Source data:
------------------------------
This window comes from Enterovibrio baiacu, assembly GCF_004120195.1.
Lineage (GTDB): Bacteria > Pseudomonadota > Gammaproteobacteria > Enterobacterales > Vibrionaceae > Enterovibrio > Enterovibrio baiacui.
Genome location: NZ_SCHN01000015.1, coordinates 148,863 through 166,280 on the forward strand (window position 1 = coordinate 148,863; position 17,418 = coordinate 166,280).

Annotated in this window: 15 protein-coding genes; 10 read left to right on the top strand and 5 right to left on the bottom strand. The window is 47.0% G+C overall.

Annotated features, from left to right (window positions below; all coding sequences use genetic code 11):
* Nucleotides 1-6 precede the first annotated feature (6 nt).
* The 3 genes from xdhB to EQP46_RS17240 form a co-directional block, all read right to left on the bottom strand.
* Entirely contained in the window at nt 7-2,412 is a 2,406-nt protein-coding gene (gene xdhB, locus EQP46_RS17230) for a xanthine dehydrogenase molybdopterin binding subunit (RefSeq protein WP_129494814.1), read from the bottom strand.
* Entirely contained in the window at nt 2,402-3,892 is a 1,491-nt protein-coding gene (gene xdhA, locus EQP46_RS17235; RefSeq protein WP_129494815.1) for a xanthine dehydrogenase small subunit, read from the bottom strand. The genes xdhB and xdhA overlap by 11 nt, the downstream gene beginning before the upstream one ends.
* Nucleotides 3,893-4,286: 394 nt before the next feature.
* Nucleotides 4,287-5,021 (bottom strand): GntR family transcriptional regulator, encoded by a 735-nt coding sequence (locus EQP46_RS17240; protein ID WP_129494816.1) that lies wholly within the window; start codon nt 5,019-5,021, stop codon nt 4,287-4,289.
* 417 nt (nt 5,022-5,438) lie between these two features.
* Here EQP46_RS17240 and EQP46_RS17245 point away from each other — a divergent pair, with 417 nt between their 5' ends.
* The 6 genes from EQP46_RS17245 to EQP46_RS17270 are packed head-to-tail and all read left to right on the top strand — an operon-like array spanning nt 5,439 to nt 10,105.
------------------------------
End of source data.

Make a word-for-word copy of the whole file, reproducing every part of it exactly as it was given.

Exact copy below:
This window comes from Enterovibrio baiacu, assembly GCF_004120195.1.
Lineage (GTDB): Bacteria > Pseudomonadota > Gammaproteobacteria > Enterobacterales > Vibrionaceae > Enterovibrio > Enterovibrio baiacui.
Genome location: NZ_SCHN01000015.1, coordinates 148,863 through 166,280 on the forward strand (window position 1 = coordinate 148,863; position 17,418 = coordinate 166,280).

Annotated in this window: 15 protein-coding genes; 10 read left to right on the top strand and 5 right to left on the bottom strand. The window is 47.0% G+C overall.

Annotated features, from left to right (window positions below; all coding sequences use genetic code 11):
* Nucleotides 1-6 precede the first annotated feature (6 nt).
* The 3 genes from xdhB to EQP46_RS17240 form a co-directional block, all read right to left on the bottom strand.
* Entirely contained in the window at nt 7-2,412 is a 2,406-nt protein-coding gene (gene xdhB, locus EQP46_RS17230) for a xanthine dehydrogenase molybdopterin binding subunit (RefSeq protein WP_129494814.1), read from the bottom strand.
* Entirely contained in the window at nt 2,402-3,892 is a 1,491-nt protein-coding gene (gene xdhA, locus EQP46_RS17235; RefSeq protein WP_129494815.1) for a xanthine dehydrogenase small subunit, read from the bottom strand. The genes xdhB and xdhA overlap by 11 nt, the downstream gene beginning before the upstream one ends.
* Nucleotides 3,893-4,286: 394 nt before the next feature.
* Nucleotides 4,287-5,021 (bottom strand): GntR family transcriptional regulator, encoded by a 735-nt coding sequence (locus EQP46_RS17240; protein ID WP_129494816.1) that lies wholly within the window; start codon nt 5,019-5,021, stop codon nt 4,287-4,289.
* 417 nt (nt 5,022-5,438) lie between these two features.
* Here EQP46_RS17240 and EQP46_RS17245 point away from each other — a divergent pair, with 417 nt between their 5' ends.
* The 6 genes from EQP46_RS17245 to EQP46_RS17270 are packed head-to-tail and all read left to right on the top strand — an operon-like array spanning nt 5,439 to nt 10,105.